Last week a client gifted me a big box of purple mangosteens. At first I thought she said “mangos” — until I opened the box, and what I found inside was quite a delicious treat!
Purple in color on the outside, the mangosteen has a white fleshy pulp that is so sweet it melts in your mouth like ice cream. It almost tastes like a cross between peaches, clementines and mangoes, only 10 times better!
Used to heal a variety of ailments, the mangosteen has played a significant role in traditional Asian medicine since the 18th century and is finally being recognized in the western world as a super food. In fact the healing powers of the mangosteen are so significant that Dr. Oz has included it on his list of super foods.
Oftentimes referred to as the “Queen of Fruits,” mangosteens are rich in vitamins and minerals like vitamins A, B6 and C, thiamin, niacin, riboflavin, folate, potassium and zinc, which can aid in the fight against cancer, maintain blood sugar and aids in the prevention of Alzheimer’s disease.
According to research done at Ohio State University, the mangosteens’s purple rind is packed with a unique variety of polyphenols like tannin and xathones. Xanthones are powerful and effective anti-oxidants that are believed to have anti-cancer properties which prevent “cellular rust” in the body.
Scientific research also shows that xanthones and xanthone derivatives inhibit the growth of various cancer cells including leukemia, liver, breast, colon, stomach and lung. A 2012 study published in BMC Complementary and Alternative Medicine found xanthone extracts have anti-colon cancer effects. While another study conducted by the Department of Pharmacy Practice at the University of Illinois indicated that the mangosteen can successfully slow the progress of prostate cancer.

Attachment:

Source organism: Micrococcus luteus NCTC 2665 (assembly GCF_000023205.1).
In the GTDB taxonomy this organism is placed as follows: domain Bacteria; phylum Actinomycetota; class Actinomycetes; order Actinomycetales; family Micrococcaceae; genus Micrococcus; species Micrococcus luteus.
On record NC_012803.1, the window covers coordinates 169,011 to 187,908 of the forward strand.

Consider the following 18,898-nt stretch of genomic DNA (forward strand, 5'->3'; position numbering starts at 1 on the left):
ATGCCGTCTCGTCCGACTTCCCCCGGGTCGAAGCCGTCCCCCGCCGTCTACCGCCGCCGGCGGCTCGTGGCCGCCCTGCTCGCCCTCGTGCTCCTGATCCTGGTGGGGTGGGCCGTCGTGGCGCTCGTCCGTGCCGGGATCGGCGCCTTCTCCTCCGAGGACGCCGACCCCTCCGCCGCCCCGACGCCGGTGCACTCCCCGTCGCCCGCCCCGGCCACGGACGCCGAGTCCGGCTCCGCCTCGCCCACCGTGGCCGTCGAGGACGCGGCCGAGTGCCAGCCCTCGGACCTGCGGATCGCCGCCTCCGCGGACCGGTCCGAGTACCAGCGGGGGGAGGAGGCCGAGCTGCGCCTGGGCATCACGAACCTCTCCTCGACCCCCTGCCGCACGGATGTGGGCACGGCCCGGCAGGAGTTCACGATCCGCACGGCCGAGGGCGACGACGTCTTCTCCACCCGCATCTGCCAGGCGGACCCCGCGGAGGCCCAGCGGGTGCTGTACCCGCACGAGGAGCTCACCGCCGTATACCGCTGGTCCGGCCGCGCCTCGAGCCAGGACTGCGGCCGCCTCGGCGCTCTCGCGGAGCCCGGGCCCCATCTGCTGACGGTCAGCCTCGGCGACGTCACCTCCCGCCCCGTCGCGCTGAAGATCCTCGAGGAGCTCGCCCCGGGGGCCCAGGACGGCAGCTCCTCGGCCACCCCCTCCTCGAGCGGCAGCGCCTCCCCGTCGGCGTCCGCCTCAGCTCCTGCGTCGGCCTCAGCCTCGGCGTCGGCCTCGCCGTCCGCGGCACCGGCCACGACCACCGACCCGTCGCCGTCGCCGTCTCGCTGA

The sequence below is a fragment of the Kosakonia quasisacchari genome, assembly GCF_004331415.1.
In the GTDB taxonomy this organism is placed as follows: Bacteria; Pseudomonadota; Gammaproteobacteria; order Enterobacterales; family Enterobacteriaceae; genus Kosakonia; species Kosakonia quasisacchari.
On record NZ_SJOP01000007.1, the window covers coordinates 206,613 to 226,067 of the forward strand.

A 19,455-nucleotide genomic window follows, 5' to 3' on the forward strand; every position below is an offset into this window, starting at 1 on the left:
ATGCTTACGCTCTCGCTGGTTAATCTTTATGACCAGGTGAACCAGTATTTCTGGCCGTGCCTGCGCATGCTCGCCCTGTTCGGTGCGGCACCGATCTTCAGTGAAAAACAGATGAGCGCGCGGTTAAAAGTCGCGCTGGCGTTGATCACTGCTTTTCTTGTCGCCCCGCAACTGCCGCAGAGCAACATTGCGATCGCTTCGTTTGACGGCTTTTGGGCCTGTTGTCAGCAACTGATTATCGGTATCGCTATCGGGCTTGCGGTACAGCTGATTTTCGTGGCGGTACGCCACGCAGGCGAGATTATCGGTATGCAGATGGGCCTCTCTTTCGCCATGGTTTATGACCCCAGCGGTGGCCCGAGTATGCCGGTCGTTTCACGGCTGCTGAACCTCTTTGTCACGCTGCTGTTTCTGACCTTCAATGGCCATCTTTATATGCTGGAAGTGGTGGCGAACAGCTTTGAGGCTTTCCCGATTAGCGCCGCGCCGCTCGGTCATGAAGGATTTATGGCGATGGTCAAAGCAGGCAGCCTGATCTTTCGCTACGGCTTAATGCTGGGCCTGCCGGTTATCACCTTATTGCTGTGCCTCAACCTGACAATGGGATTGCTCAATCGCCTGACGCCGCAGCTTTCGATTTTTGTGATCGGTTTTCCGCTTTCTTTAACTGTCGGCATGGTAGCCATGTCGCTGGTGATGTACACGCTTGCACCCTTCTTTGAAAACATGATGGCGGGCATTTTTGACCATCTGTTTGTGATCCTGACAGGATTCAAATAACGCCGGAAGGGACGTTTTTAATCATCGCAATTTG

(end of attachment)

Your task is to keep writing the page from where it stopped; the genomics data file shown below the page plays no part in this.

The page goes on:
This ancient fruit is also linked to the prevention of Alzheimer’s disease. Several medical studies found that xanthones can cross the blood-brain barrier (meaning they can enter the brain through the blood) preventing scavenger cells from killing healthy brain cells.
Mangosteens are also beneficial for keeping diabetes under control because it helps maintain blood-sugar levels. A study published in the Journal of Agricultural and Food Chemistry found that mangosteens contain blood sugar compounds that are comparable to popular diabetes medications.
Sadly, fresh mangosteens are only available from February through November and are mostly found in Asian markets. Mangosteen juice can be prepared at home in a juicer and is also available as the health drink “Xango juice” but it is quite pricey. Mangosteen powder (which is way more affordable than the bottled juice) can be added to smoothies for a nutritional boost and can also be purchased in capsule form.
Though the mangosteen is a relatively obscure fruit, it shouldn’t be overlooked as a healthy food you should consider adding to your diet.
Please talk with your doctor before adding any super-fruit supplement to your diet, especially if you have any health concerns.
Reach Mary Schoepe at email@example.com.